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Final Fantasy: Discover the plot in a 5 minute segment

  • Puddor
  • 01/21/2013 10:45 AM
Admittedly, I’m rather hesitant about trying or reviewing this project because first and foremost I have issues with the idea of trying to blend multiple Final Fantasy systems. There’s a reason they’re kept in separate games rather than in one, but in the end I decided to try this game out and see how it fared.

Sigh. I’ll save the meatier sections for last.

Graphics: 3

Although I’m not 100% on where he got the tilesets, most of the graphics were ripped from Final Fantasy PSP remakes and the like. They’re not too badly put together, though Pulse’s graphic does stand out as edited. The first dungeon feels a little bland, and the bottom most area of it doesn’t feel all that ominous despite what happens down there. The animations are nice and fancy, though at times it feels like they take a little too long to execute.

Music: 3

Dissidia and various Final Fantasy games. I wasn’t able to place the main dungeon’s theme so I assume it’s from a Final Fantasy pre 7. However, I felt the music changed way too much to be justifiable. The main battle theme for the dungeon is the FF13 battle track from Dissidia, which is fine, but this is then followed by Dissidia’s Battle 1 from FF9, then the main boss theme from FF12, then the Dissidia battle theme from FF4 I believe, all subsequent. They’re massively chunking up this game (the demo wouldn’t be more than 30 minutes in length and the game is around 160mb in size). Yes, it is epic, and yes, it does sound great, but at this stage of the game it shouldn’t be that big. The filesize should be reflective of the content and so far that’s not the case.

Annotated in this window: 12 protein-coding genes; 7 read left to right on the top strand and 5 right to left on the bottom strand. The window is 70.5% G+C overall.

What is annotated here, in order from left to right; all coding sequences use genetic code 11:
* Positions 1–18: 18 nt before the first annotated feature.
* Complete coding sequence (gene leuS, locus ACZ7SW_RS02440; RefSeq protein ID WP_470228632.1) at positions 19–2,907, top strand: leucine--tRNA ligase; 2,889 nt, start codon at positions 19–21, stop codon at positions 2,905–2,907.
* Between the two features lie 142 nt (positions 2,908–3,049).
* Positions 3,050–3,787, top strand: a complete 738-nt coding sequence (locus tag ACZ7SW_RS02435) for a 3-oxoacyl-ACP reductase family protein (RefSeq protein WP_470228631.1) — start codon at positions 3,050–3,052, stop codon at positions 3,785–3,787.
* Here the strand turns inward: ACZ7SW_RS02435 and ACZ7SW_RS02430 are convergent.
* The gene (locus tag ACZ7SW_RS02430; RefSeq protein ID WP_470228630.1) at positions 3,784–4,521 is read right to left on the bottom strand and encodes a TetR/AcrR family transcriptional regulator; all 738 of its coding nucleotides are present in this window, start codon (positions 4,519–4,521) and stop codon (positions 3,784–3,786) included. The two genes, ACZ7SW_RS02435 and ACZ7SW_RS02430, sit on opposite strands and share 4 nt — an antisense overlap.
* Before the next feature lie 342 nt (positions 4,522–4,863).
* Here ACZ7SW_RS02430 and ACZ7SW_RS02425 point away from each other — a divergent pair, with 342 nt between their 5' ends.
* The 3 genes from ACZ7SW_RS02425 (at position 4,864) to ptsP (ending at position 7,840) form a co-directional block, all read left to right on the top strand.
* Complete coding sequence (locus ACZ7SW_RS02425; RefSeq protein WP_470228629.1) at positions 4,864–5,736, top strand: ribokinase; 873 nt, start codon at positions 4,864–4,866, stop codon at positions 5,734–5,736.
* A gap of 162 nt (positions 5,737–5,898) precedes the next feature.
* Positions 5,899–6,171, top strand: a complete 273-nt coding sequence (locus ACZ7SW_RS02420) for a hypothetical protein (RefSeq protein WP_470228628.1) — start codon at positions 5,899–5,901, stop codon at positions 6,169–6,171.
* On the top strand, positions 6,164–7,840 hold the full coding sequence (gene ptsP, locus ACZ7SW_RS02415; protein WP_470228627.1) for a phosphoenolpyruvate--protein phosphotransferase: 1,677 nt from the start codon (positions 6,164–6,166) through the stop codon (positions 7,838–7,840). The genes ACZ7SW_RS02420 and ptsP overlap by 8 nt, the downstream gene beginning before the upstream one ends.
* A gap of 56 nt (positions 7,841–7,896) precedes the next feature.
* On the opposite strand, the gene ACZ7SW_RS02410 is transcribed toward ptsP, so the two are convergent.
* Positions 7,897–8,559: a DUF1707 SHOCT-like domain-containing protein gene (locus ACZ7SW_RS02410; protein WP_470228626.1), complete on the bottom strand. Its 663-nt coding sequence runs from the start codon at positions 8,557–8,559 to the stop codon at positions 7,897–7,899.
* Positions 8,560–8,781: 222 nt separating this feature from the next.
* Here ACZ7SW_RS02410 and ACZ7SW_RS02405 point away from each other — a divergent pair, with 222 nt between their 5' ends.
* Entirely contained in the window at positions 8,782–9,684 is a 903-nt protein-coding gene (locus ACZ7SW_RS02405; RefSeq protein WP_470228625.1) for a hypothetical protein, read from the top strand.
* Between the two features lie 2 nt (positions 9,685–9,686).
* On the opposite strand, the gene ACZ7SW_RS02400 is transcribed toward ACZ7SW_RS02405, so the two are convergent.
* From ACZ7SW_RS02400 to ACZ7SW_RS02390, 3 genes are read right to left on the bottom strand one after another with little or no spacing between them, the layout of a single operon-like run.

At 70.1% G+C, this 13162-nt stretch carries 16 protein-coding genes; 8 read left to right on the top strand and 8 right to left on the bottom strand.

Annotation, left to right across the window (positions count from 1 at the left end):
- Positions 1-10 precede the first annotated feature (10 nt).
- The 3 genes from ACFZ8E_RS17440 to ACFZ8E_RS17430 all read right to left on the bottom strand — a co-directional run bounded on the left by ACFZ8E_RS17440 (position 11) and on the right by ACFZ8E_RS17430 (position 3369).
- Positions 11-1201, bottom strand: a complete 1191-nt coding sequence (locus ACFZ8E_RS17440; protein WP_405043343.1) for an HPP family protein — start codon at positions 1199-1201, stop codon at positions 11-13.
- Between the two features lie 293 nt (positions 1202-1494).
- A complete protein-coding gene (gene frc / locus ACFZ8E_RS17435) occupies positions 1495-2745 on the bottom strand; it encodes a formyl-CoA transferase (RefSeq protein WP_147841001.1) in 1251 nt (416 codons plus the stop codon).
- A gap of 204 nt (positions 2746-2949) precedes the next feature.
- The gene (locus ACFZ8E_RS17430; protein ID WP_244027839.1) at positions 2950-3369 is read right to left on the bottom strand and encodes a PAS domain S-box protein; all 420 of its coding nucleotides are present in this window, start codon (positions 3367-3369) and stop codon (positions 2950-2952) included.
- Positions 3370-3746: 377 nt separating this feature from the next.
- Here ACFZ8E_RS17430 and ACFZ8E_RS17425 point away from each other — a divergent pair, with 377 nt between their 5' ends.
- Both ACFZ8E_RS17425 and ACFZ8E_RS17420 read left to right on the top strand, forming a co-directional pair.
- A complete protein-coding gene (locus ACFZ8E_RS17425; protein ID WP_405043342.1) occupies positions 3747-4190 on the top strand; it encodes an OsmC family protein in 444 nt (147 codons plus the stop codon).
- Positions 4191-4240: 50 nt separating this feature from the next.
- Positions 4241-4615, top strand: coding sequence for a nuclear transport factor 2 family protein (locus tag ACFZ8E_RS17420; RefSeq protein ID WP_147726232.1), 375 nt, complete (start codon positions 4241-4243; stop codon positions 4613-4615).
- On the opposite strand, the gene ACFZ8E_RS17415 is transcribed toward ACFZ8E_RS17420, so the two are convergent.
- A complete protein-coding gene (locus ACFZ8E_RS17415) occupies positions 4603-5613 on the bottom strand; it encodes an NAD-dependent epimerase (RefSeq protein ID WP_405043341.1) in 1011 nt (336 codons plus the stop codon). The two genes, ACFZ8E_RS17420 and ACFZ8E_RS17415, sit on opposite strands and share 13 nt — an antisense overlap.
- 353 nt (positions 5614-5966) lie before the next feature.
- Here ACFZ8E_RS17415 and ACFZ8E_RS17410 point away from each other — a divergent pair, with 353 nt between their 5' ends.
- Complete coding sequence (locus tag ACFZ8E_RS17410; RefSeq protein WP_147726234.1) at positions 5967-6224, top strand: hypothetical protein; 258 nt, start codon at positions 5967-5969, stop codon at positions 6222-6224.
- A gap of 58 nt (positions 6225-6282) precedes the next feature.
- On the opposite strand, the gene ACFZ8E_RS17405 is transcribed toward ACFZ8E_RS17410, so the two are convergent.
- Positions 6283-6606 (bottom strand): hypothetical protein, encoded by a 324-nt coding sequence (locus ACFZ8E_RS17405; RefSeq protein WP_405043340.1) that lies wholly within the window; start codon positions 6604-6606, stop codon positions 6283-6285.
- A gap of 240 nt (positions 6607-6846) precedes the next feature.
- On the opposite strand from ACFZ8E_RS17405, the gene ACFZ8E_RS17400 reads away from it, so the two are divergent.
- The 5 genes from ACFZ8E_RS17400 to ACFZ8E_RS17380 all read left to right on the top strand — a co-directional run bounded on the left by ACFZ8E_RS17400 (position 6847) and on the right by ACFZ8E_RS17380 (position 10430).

Gameplay: 2

Standard RPG fare. The battles are ok up until ‘reinforcements’ start arriving, which ups the frustration level several times to the point I was rapidly mashing Enter just to get through them. The battles were two enemies each usually with around 150-200 HP, followed by an Ensign at 110. Your party members dealt around 90 HP per round which isn’t too bad, but at this stage, despite having a team of temps, you’re reduced to Attacking every round. Only ‘Lightning’ had access to anything of remote use- which was Thunder- and it took too long to cast to feel worthwhile dishing out every turn.

Oh, and then there’s the boss battle. Though the game seemingly presents you with two options; take out the support drones first or take out the centre drone and kill the other two; you’re really only going to do the latter, because the main drone deploys a replacement immediately. It was enough that I just ended up throwing Attack and Thunder at the main drone although it now had ‘Protect’; despite my use of two Electro Marbles to take out the support first. It’s an illusion of choice when there’s really only one route, and it isn’t remotely fun, either. It just feels frustrating and button mashy with no real choices being made.
This is then followed by the main character miraculously learning Auto-Bowgun on the airship, which would’ve been IMMENSELY HELPFUL throughout the original dungeon, but wasn’t present due to…plot? Gradual introduction of abilities?